Tens of Thousands of Akronites Turn Out to Celebrate King James
It was Akron’s turn to celebrate the end of the curse. Last night, the city honored it’s hometown hero, LeBron James and Cavs first-ever NBA title.
The skies parted. The golden evening sun burst through. Goodyear’s silver blimp arrived on cue. It
was 7 p.m. in downtown Akron -- time for the throng of thousands around Lock 3 to begin celebrating LeBron James and the NBA title he and his Cavalier teammates just brought to Ohio.
“It means a lot. ... He said he was going to do this. He said he wanted to bring back the title. And he did it," said John Kinzel as crowds were still streaming toward the city’s center, past his Rubber City Barbershop.
Like other downtown businesses he got a bit of an economic boost by staying open for celebration. hoping attendees who might need to kill some time some would do some impulse buying.
Outside, haron Barber and her daughter Karen repeated the theme of LeBron being true to his word.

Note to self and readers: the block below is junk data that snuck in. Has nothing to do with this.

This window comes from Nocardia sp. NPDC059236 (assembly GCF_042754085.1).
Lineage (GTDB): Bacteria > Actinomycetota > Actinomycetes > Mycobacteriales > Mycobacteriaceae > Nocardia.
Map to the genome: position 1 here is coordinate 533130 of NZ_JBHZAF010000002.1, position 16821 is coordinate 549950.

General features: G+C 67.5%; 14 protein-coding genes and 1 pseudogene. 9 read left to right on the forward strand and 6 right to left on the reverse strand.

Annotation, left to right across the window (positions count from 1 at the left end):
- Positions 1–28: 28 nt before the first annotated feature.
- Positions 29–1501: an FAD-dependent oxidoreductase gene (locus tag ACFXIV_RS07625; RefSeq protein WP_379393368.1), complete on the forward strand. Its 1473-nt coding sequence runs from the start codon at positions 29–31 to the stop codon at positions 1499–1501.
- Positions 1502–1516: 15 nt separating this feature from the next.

“He upheld his promise for this city," said Karen. “Period, point blank.”
Added Sharon, “I’ve been behind him no matter where he went. He does what he can for this city.”
Karen pipcked back up. “This is LeBron James’ rookie year jJersey. This is the first time I’ve taken the tag off it to wear it. It’s been in my closet. I brought it out today for the champions.”
Once the celebration got rolling and the excitement mounted for the eventual appearance of LeBron James, people who didn’t even know each other were talking together like old friends. The optimism was getting infectious.
Don Gullick of Cuyahoga Falls was standing by Pamela Summerville of Akron, who was next to Tim Gansel of Ellet.
“It’s a wonderful day for Akron," said Gullick.
"We are happy and we are proud," chimed in Summerville.
Then Gansel added, "Fifty-two years, I tell you. It was the Browns in ’64. Watched with my dad. The Indians, I think, are going to do good, too. They’re in first place.”
LeBron's short and simple message
LeBron had that ending of the championship drought on his mind, too, when he finally took the stage. He concluded his thank you to his family and the people of northeast Ohio for supporting him by noting that it took “a kid from Akron” to end the 50-plus-year Northeast Ohio championship drought.
The crowd was smaller than more than 1 million people who attended Wednesday’s celebration in Cleveland. But tens of thousands of people filled Lock 3 and Canal Park and several blocks of Main Street. And, together they celebrated a local boy who made very, very good.